Singer-songwriter-composer Moushumi Bhowmik’s splendid online archive of music can be accessed at Travelling Archive , a remarkable virtual archive of the folk music of Bengal. The neat, minimal site design and simple interface reflects meticulous planning with an eye for detail, and provides access to music that has been painstakingly researched and collected by Bhowmik and recording engineer Sukanta Majumdar. This is work that could not have been achieved in a flash, so it isn’t surprising to find that Bhowmik and Majumdar have been collecting and recording from 2003, and are now set to share a collection of almost 180 hours of music and interviews recorded over 97 sessions.
There are, of course, considerably larger and varied collections of music in the country, but what makes the Travelling Archive so unique is the generosity and openness of spirit with which the collection has been made accessible to the public, and its wonderful use of technology to achieve its objectives.
Sharing notes: Moushumi Bhowmik’s music archives are accessible to all. Photograph by Arif Hafiz
The smart search capabilities offered by the website permit visitors to browse the collections under three fields, namely: Artiste or Composer; Form, for example, Bangla qawwali, kirtan, etc.; Region, for example, Dhaka, Goalpara, Sylhet, Kolkata, etc.
Once a track has been selected for listening in audio format or viewing in video format, information about the track can be accessed easily. Other than providing track details (like duration, form, region), lyrics and notations can also be accessed, as can notes on the recording session during which the selected track was recorded. Location maps and photographs taken during the session add value to the details. This is in such strikingly pleasant contrast to the many important archives and music collections in the country that are often chained to decaying and lethargic state-controlled organizations, or to individual collectors whose sole purpose in life is to ensure that no one gets to hear even a squeak, leave alone a full track. Alas, there are many collectors in the country who have still not found the time or the inclination to catalogue their collections and make the catalogues available online. How then can they hope to attract visitors, students and researchers?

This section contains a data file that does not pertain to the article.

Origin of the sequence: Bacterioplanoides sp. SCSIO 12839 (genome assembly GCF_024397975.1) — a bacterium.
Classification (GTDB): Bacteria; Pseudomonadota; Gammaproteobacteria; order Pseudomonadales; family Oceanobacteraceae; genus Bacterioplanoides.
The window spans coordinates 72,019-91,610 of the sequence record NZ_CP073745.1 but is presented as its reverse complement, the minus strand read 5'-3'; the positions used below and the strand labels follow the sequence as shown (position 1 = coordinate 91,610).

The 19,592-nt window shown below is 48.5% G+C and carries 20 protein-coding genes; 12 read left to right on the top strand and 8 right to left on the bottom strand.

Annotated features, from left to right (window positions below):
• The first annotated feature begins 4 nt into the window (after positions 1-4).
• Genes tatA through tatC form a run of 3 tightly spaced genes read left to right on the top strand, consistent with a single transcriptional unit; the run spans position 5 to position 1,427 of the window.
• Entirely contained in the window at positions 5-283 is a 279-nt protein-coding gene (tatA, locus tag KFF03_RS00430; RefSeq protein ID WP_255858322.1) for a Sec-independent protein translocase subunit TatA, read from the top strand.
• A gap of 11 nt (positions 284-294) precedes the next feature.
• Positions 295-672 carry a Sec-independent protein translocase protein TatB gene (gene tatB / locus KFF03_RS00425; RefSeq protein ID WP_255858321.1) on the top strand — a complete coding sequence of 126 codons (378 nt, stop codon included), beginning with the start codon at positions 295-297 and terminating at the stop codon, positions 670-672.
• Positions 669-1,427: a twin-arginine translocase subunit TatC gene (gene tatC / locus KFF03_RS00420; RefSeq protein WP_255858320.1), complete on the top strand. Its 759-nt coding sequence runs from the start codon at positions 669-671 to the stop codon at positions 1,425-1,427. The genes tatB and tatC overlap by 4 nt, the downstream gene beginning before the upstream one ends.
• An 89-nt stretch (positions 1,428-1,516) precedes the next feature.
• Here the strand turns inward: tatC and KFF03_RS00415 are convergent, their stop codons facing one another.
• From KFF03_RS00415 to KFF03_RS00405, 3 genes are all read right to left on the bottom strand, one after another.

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Bhowmik and Majumdar also provide a special section on their site dedicated to related research work. There is some fascinating material in this section, including film footage and audio recordings from Bengal made by the Dutch ethnomusicologist Arnold Bake (Music Matters, 18 September 2010, at (www.livemint.com/westmusic.htm) as far back as 1932 and 1933. A discussion forum provides an interactive space for members to discuss, argue and debate if need be. Although there is enough information and music on the site already for the dedicated visitor to spend many happy hours browsing, reading and listening, the Travelling Archive is an ongoing project, and will, therefore, constantly enrich itself and add to its resources. Meanwhile, the website offers so much that music teachers and students can put to good use, provided they have the will to discover the many delights it offers.
Write to Shubha at firstname.lastname@example.org